Intel Corp is set to expand its lead over its rivals this year despite a plunge in sales of its Atom chips and its downward revision of fourth-quarter revenue, according to the latest IHS iSuppli Computer Systems research note.
The Englewood, Colorado-based researcher said this year’s sales boom in tablet devices has had both positive and negative impacts on Intel, as the world’s largest semiconductor maker saw falling sales of its Atom chips because of weakening netbook shipments, but experienced rising demand for its chips used in data centers to support cloud computing.
Because of the impact of cannibalization by tablets, global netbook shipments are expected to reach 21.4 million units this year, down 33.5 percent from 32 million units last year, the researcher said, adding that the figure would continue to drop to 13.4 million units in 2015.
However, the cloud-computing services business is set to further expand as demand for tablets, smartphones and other mobile devices is rapidly rising, the researcher said.
Based on IHS iSuppli’s estimate, consumer and corporate spending on cloud-computing services is expected to increase to US$110 billion in 2015 from the US$23 billion recorded last year.
“Because of its broad product line that addresses both the consumer and business side of the microprocessor business, Intel in the third quarter managed to outperform the overall market,” IHS analyst Matthew Wilkins said in a statement issued on Thursday last week.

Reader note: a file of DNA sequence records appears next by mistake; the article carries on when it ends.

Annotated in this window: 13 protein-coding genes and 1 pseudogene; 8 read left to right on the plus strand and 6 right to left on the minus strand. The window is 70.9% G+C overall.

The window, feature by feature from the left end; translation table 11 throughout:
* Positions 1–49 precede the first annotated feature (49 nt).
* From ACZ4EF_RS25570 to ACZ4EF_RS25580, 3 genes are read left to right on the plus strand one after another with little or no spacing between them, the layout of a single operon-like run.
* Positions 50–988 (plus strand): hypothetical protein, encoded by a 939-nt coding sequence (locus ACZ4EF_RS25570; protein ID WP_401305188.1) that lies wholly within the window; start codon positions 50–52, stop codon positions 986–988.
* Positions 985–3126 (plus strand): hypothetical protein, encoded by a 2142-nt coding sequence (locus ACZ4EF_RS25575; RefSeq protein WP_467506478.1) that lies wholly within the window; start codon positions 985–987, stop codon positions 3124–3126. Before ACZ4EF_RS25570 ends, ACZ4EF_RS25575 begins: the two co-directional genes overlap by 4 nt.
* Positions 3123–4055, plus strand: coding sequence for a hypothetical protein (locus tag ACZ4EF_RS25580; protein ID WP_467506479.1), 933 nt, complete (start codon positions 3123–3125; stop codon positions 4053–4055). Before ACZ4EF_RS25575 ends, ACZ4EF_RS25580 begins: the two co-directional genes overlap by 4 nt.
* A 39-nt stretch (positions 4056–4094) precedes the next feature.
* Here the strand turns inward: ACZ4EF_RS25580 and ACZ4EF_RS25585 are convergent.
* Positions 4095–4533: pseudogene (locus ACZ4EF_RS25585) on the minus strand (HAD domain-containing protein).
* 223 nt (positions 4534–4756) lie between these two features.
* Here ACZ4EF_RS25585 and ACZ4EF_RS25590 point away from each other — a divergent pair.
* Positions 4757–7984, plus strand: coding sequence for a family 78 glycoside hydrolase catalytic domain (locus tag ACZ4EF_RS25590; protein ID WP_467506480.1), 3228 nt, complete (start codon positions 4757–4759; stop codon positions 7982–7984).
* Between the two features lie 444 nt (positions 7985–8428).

In the July-to-September period, Intel accounted for 83.7 percent of global microprocessor revenue, up 1.2 percentage points from the 82.5 percent it held in the second quarter and compared with 80.9 percent a year earlier, the researcher said.
Advanced Micro Devices Inc (AMD), meanwhile, accounted for 10.2 percent of global microprocessor revenue in the third quarter, down from a 10.53 percent share it held in the previous quarter and less than its 11.45 percent share a year ago, it said.
“Even with the company warning that its fourth-quarter revenue will fall short of expectations, the company still is expected to expand its lead in the global semiconductor market based on its strong performance in the third quarter and the rest of the year,” Wilkins said in the statement.
On Dec. 12, Intel revised -downward its fourth-quarter revenue forecast to a range between US$13.4 billion and US$14 billion, from the previous guidance of between US$14.2 billion and US$15.2 billion, as a shortage of hard-disk drives caused by flooding in Thailand affected global PC sales, according to a company statement posted on its Web site.
Intel is among several major semiconductor companies that have recently lowered their fourth-quarter outlook on weak PC demand. Earlier this month, both Texas Instruments Inc and Altera Corp revised downward their fourth-quarter guidance because of the Thai floods, while AMD last month announced plans to cut 1,400 jobs.
In view of the hard-disk drives supply shortages in the fourth quarter, IHS said it predicted global PC shipments to reach only 84.2 million units in the first quarter of next year, down from its earlier forecast of 88 million units.